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Modi’s Gujarat: Blue or green

T.C.A. SRINIVASA RAGHAVAN
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Narendra Modi
Narendra Modi

“The whole is greater than the sum of the parts,” said Aristotle. This is true of economic analysis of Gujarat over the Modi period.

Two books on Gujarat’s economy, by two highly competent economists, arrived on my table recently. When I told the Editor that one of them was all praise for the State and the other very critical, he told me a story from his schooldays.

As part of the Hindi curriculum, he said, one of the stories he had to read was called “Dhaal ka Rang” meaning the colour of the shield hanging from a tree. Two friends could not agree whether it was blue or green and got into a heated argument until a third chap came along and said it was blue on one side and green on the other.

This being exactly true of Narendra Modi’s Gujarat, I thought I’d write about the two books together. This is not a review as I have no opinion to offer on the volumes, not least because the authors are very good friends of mine. Suffice it to say that a lot of people should read these books and form their own opinions.

Debroy’s data

First off, then, the one by Bibek Debroy (Gujarat: Governance for Growth and Development, Academic Foundation) is the strangest coffee table book I have ever seen: it is a data buff’s delight but full of some very ordinary photos. However, everything — well, almost — you want to know about Gujarat’s economy is there in this book.

Debroy marshals his facts carefully. He is also a persuasive arguer of the case based on those facts. Gujarat emerges smelling of roses in this volume.

His main point is conventional wisdom, though: if you govern well, the results will be positive. One simple way of defining good governance, suggests Debroy, is to look at the overall numbers: if they stack up well, this is clear evidence of good governance.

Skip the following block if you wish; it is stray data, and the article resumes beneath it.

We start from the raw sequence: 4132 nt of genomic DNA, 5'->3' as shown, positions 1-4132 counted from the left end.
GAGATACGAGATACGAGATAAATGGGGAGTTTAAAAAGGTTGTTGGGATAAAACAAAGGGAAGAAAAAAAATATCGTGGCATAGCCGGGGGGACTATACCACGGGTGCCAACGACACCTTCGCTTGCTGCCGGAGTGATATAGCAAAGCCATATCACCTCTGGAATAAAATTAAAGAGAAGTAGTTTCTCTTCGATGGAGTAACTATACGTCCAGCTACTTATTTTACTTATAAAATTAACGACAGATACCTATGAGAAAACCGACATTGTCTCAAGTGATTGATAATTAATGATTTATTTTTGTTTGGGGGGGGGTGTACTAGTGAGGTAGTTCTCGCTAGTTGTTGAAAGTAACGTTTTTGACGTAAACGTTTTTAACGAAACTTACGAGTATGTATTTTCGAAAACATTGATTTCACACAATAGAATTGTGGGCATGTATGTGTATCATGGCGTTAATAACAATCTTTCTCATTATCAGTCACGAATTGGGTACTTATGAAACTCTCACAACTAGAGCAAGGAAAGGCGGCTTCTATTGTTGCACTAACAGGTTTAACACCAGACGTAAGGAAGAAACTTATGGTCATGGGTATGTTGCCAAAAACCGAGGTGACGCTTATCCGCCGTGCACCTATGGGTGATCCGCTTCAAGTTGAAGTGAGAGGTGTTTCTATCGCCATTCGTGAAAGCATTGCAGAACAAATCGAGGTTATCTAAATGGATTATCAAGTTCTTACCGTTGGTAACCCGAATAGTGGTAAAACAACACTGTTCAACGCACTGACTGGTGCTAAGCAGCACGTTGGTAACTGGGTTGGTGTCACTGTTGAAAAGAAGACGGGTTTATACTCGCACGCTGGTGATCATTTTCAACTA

But to get there, he says, you have to increase public awareness of their rights — which Gujarat has done — and reduce/eliminate monopolies and discretion along with hugely increased private investment, which also Gujarat has done. Of course, you have to fix agriculture, too.

Strikingly, Debroy doesn’t mention Modi at all. That’s perhaps not very clever because whatever has happened to Gujarat’s economy is because of its leadership. That Modi provided it is incidental.

Debroy should therefore have included a chapter on leadership in Gujarat — at all but the Chief Minister’s level of which we hear enough and more.

In all successful States, it is this non-CM level leadership that delivers. Ask Sheila Dixit, Nitish Kumar, Oommen Chandy, Shivraj Chauhan, etc. It’s their officials who get the job done.

Sood’s sentiment

This rosy view of Gujarat is not shared by Atul Sood who teaches economics at JNU. He has edited another volume (Poverty Amidst Prosperity, Aakar) and is very critical. He finds fault with the process that has led to this “success” — large-scale private investment, especially in infrastructure, and the corporatisation of agriculture.

These things, he says in his opening essay, have not contributed ‘much’ to the people of Gujarat. The marginalised groups have become worse off, along with many others.

A key indicator of this, he justifiably points out, is the growth in consumption expenditure. On this, the State’s performance is just average. Moreover, under Modi, this indicator has done less well than it had done during the 1990s.

To cut a long story short, Sood is of the view that this growth strategy “has led to increased suffering for the deprived sections, namely, lower castes, minorities and women.”

The rest of the nine essays are along these broad lines, devoted to making the generally valid point that the growth process has not been even. A lot of people have been left out, the tribals in particular — a point with which Debroy doesn’t agree.

He has devoted a full chapter to the tribals. He says compared to Maharashtra and Madhya Pradesh, which are Gujarat’s neighbours, things could have been far worse. For instance, there is no extremism amongst tribals in Gujarat, as compared to Maharashtra and Madhya Pradesh.

Voters’ view

I would like to ask Debroy and Sood two questions now.

How come Modi gets only half of the popular vote?